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During the last glacial termination, a warming trend was generally interrupted by rapid millennium-scale cold reversals, such as the Greenland (Isotope) Stadial 1 (GS-1) and GS-2a events. To understand how glaciers on the Tibetan Plateau (TP) responded to these rapid climate events, this study constrained the timing and extent of three glacial events during the late-glacial period. Specifically, using a cosmogenic 10Be exposure dating method, we dated three prominent glacial moraines (PM1, PM2, PM3) back to 15,850 ± 980, 14,140 ± 880, and 12,430 ± 790 yr in the Pagele valley, southern TP, corresponding to GS-2a, Greenland Interstadial 1 (GI-1), and GS-1, respectively. By simulating glacial extents forced by different climate scenarios, the study constrained the temperature decreases relative to present to be 2.6°C–2.9°C, ~1.6°C, and 1.4°C–1.5°C during the GS-2a, GI-1, and GS-1 periods in the region, with precipitation values of 60%–80%, ~100%, and 80%–90% of present value, respectively. Considering information from oceanic and atmospheric circulation, the study suggested that on the TP, the glacial events during the last glacial termination were well connected with the millennium-scale climate events in the North Atlantic region through the westerlies, while the Indian summer monsoon played a positive role in sustaining the glaciers under the warming climate trend.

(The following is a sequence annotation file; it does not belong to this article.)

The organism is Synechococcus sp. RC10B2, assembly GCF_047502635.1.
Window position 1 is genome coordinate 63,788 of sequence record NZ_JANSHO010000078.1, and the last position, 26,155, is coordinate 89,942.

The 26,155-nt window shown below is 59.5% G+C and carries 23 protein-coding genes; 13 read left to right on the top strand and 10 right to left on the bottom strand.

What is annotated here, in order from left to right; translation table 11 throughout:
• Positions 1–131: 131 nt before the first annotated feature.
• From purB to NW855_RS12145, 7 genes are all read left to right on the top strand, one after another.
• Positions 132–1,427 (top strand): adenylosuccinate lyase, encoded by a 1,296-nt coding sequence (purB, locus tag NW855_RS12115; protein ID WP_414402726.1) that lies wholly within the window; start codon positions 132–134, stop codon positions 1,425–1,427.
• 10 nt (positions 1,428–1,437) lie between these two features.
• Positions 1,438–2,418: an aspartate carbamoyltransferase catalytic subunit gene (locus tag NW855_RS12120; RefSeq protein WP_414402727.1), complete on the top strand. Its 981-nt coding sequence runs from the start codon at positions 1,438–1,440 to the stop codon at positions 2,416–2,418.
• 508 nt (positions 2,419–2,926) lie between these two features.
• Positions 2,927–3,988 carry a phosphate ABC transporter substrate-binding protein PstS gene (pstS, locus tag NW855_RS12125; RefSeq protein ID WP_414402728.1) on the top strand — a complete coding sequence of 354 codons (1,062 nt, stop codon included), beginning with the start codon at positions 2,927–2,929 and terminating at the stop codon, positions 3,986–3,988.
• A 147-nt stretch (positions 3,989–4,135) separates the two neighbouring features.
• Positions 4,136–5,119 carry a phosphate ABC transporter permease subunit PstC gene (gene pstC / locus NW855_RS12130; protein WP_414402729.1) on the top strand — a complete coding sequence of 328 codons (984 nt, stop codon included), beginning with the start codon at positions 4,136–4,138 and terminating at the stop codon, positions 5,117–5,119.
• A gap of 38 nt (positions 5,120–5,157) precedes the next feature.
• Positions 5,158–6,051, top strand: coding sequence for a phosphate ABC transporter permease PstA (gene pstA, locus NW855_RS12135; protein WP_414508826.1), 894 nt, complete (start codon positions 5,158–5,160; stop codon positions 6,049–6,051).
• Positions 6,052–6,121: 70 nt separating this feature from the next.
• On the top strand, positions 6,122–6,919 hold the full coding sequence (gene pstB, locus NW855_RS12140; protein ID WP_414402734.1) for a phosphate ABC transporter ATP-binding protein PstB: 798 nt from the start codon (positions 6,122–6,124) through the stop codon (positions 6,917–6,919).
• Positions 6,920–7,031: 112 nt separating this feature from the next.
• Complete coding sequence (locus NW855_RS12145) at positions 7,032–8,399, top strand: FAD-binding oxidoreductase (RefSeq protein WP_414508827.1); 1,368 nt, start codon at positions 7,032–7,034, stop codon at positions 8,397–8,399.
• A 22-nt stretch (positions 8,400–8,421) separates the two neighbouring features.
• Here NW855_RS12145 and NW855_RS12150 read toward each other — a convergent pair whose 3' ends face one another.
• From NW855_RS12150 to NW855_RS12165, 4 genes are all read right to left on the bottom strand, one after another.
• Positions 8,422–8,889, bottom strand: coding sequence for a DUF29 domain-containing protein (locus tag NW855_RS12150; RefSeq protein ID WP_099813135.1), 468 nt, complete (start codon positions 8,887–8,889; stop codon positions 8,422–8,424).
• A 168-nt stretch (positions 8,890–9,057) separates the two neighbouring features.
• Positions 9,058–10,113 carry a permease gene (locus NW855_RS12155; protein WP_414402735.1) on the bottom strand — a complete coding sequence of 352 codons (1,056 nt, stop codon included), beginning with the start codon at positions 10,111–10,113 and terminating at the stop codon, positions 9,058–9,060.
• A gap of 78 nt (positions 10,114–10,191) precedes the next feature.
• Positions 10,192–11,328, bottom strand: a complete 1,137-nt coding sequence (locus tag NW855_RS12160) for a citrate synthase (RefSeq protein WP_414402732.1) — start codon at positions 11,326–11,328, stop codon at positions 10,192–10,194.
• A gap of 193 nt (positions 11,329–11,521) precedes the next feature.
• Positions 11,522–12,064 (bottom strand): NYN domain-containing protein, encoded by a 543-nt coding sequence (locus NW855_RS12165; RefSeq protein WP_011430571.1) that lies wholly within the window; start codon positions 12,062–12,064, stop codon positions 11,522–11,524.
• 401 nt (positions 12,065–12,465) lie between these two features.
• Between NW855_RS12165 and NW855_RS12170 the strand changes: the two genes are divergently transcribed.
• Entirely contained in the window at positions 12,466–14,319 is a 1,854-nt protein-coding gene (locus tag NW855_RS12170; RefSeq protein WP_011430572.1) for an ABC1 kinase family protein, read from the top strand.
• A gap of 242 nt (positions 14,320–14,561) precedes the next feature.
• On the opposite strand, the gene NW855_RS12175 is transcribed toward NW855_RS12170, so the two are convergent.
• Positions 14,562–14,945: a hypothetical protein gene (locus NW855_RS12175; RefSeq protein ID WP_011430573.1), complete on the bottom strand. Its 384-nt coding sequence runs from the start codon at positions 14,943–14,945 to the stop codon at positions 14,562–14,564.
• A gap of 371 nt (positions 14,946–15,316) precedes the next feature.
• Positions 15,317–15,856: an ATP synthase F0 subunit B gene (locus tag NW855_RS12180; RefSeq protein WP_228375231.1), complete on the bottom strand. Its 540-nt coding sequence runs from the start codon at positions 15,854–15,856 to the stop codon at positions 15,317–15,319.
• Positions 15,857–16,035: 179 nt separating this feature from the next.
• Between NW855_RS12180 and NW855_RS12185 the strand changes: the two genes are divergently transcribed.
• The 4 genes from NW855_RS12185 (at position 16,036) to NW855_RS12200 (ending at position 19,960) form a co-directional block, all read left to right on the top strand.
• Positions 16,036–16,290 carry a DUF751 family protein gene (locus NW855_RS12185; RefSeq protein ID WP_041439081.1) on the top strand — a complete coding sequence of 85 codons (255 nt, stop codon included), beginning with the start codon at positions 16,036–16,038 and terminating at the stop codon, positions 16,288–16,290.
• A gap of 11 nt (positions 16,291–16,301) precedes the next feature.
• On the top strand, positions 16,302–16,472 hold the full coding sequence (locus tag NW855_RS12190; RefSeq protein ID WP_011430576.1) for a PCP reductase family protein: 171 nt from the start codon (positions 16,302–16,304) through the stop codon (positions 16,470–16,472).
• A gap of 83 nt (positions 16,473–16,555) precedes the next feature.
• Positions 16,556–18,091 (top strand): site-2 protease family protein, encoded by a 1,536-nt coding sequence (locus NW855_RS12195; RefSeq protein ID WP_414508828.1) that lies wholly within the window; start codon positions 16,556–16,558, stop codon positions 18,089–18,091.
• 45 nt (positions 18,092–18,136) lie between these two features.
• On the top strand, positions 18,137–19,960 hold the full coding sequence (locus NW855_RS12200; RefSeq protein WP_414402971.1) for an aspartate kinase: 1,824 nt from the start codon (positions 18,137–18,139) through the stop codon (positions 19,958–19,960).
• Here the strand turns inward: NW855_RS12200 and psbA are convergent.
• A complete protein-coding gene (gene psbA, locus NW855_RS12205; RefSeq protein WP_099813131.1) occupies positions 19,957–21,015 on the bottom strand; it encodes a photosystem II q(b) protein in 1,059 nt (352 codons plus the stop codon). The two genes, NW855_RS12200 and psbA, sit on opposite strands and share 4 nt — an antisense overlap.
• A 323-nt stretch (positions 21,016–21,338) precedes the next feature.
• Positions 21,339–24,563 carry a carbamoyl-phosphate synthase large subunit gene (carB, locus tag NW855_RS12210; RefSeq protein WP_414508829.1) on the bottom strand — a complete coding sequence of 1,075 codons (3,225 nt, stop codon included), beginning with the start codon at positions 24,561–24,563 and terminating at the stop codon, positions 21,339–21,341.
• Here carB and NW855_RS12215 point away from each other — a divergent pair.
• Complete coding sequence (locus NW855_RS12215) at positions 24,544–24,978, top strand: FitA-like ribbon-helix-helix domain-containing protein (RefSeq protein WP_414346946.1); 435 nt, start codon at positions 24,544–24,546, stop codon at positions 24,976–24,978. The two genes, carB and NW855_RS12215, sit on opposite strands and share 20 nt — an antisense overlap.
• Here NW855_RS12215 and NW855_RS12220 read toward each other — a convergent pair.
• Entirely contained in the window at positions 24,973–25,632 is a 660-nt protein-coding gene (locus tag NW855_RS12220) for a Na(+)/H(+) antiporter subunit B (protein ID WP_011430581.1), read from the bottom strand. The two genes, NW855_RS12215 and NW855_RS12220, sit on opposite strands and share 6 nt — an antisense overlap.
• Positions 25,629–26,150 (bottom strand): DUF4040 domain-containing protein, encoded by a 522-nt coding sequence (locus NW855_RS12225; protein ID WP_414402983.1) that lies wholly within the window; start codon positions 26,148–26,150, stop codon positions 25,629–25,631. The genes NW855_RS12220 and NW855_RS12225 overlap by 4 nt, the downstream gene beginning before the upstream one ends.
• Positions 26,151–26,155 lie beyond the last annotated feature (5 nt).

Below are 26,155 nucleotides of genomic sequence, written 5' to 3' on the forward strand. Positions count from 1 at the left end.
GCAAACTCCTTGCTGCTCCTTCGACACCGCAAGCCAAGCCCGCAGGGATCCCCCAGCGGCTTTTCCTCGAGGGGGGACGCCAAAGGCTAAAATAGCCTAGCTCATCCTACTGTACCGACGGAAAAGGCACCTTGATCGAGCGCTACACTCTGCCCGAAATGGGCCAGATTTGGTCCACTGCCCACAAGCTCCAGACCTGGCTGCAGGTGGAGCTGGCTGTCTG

The mass-balance of Muztag Ata No. 15 (MZ15) glacier in the eastern Pamir is reconstructed between 1980 and 2012 using an energy-based mass-balance model. The results show that this glacier has been characterized by obvious interannual mass-balance changes during 1980–2012 with a slightly positive mass balance during 1998–2012. Precipitation in the ablation season is a primary driver of these mass-balance fluctuations. Distinct changes in the mass-balance of MZ15 glacier between 1980–1997 and 1998–2012 are thought to be associated with changes in the regionally averaged meridional wind speed and corresponding precipitation in the ablation season. The negative and positive mass-balance phases during 1980–1997 and 1998–2012, respectively, were associated with northerly and southerly wind anomalies in the eastern Pamir and their corresponding decreasing and increasing precipitation. These changes in circulation appear to be linked to the mid-latitude climate. Finally, contrary to the variation of most glaciers on the Tibetan Plateau, glaciers in the Karakoram-western Kunlun-eastern Pamir appear to have retreated more slowly over the past 10 years than during the 1970s-2000. This contrasting trend may be caused by different changes in snowfall and different topography factors in different regions under warming and increased precipitation.